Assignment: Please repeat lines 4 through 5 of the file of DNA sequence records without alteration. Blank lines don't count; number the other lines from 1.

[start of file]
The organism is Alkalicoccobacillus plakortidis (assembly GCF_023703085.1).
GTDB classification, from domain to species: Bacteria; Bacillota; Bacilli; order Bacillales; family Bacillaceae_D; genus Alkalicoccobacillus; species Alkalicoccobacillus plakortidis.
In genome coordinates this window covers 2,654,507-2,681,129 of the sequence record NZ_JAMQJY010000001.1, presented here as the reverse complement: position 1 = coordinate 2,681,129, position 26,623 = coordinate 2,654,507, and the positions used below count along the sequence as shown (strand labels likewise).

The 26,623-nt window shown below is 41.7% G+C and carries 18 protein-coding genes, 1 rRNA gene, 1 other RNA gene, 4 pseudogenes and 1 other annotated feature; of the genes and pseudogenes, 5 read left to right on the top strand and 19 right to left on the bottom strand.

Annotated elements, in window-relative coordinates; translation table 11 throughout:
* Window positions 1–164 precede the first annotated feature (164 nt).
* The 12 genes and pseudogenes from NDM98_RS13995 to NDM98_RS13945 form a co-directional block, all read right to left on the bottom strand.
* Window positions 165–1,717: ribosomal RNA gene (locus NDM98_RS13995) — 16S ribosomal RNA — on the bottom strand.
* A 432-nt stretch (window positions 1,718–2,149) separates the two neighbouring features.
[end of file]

The 26,623-nt window shown below is 41.7% G+C and carries 18 protein-coding genes, 1 rRNA gene, 1 other RNA gene, 4 pseudogenes and 1 other annotated feature; of the genes and pseudogenes, 5 read left to right on the top strand and 19 right to left on the bottom strand.

Annotated elements, in window-relative coordinates; translation table 11 throughout: